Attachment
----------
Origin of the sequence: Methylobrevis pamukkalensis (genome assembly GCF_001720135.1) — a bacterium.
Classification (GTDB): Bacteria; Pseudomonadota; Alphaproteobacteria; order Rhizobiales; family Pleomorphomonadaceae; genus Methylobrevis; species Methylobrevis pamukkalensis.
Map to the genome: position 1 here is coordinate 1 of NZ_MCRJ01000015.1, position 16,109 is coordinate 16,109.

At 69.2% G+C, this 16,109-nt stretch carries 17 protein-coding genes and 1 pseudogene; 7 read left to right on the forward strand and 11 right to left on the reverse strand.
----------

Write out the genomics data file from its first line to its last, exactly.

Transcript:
Origin of the sequence: Methylobrevis pamukkalensis (genome assembly GCF_001720135.1) — a bacterium.
Classification (GTDB): Bacteria; Pseudomonadota; Alphaproteobacteria; order Rhizobiales; family Pleomorphomonadaceae; genus Methylobrevis; species Methylobrevis pamukkalensis.
Map to the genome: position 1 here is coordinate 1 of NZ_MCRJ01000015.1, position 16,109 is coordinate 16,109.

At 69.2% G+C, this 16,109-nt stretch carries 17 protein-coding genes and 1 pseudogene; 7 read left to right on the forward strand and 11 right to left on the reverse strand.